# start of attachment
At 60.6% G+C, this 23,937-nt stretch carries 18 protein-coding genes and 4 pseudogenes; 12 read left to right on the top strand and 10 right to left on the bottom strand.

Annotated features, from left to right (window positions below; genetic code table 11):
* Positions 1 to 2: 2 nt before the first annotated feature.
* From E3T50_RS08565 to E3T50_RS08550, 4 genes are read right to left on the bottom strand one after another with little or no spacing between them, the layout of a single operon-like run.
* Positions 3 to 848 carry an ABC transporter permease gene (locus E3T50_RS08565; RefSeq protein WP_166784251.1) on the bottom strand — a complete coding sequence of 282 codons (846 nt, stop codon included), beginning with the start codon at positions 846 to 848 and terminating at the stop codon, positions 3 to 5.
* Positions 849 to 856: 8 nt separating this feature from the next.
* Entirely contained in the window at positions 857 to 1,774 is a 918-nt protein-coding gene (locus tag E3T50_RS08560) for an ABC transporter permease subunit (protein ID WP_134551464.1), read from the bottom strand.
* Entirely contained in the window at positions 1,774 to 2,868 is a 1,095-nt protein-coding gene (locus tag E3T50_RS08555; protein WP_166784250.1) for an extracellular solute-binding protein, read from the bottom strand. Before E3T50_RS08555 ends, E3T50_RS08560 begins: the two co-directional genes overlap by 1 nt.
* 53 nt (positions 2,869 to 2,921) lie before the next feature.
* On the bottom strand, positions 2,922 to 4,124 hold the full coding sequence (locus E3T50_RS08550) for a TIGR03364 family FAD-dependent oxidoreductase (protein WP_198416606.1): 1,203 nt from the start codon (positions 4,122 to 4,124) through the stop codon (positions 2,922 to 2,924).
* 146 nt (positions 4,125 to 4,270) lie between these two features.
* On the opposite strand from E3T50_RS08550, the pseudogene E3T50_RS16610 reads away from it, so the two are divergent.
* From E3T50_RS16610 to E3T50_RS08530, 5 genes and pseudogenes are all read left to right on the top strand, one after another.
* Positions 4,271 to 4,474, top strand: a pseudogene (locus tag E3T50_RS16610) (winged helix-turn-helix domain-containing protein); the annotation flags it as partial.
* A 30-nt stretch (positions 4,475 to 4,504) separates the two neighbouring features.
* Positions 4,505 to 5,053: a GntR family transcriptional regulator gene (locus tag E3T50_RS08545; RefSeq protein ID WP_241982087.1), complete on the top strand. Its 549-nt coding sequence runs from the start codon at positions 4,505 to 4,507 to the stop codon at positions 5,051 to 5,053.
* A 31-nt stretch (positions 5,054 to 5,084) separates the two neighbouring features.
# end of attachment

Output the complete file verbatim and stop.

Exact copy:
At 60.6% G+C, this 23,937-nt stretch carries 18 protein-coding genes and 4 pseudogenes; 12 read left to right on the top strand and 10 right to left on the bottom strand.

Annotated features, from left to right (window positions below; genetic code table 11):
* Positions 1 to 2: 2 nt before the first annotated feature.
* From E3T50_RS08565 to E3T50_RS08550, 4 genes are read right to left on the bottom strand one after another with little or no spacing between them, the layout of a single operon-like run.
* Positions 3 to 848 carry an ABC transporter permease gene (locus E3T50_RS08565; RefSeq protein WP_166784251.1) on the bottom strand — a complete coding sequence of 282 codons (846 nt, stop codon included), beginning with the start codon at positions 846 to 848 and terminating at the stop codon, positions 3 to 5.
* Positions 849 to 856: 8 nt separating this feature from the next.
* Entirely contained in the window at positions 857 to 1,774 is a 918-nt protein-coding gene (locus tag E3T50_RS08560) for an ABC transporter permease subunit (protein ID WP_134551464.1), read from the bottom strand.
* Entirely contained in the window at positions 1,774 to 2,868 is a 1,095-nt protein-coding gene (locus tag E3T50_RS08555; protein WP_166784250.1) for an extracellular solute-binding protein, read from the bottom strand. Before E3T50_RS08555 ends, E3T50_RS08560 begins: the two co-directional genes overlap by 1 nt.
* 53 nt (positions 2,869 to 2,921) lie before the next feature.
* On the bottom strand, positions 2,922 to 4,124 hold the full coding sequence (locus E3T50_RS08550) for a TIGR03364 family FAD-dependent oxidoreductase (protein WP_198416606.1): 1,203 nt from the start codon (positions 4,122 to 4,124) through the stop codon (positions 2,922 to 2,924).
* 146 nt (positions 4,125 to 4,270) lie between these two features.
* On the opposite strand from E3T50_RS08550, the pseudogene E3T50_RS16610 reads away from it, so the two are divergent.
* From E3T50_RS16610 to E3T50_RS08530, 5 genes and pseudogenes are all read left to right on the top strand, one after another.
* Positions 4,271 to 4,474, top strand: a pseudogene (locus tag E3T50_RS16610) (winged helix-turn-helix domain-containing protein); the annotation flags it as partial.
* A 30-nt stretch (positions 4,475 to 4,504) separates the two neighbouring features.
* Positions 4,505 to 5,053: a GntR family transcriptional regulator gene (locus tag E3T50_RS08545; RefSeq protein ID WP_241982087.1), complete on the top strand. Its 549-nt coding sequence runs from the start codon at positions 4,505 to 4,507 to the stop codon at positions 5,051 to 5,053.
* A 31-nt stretch (positions 5,054 to 5,084) separates the two neighbouring features.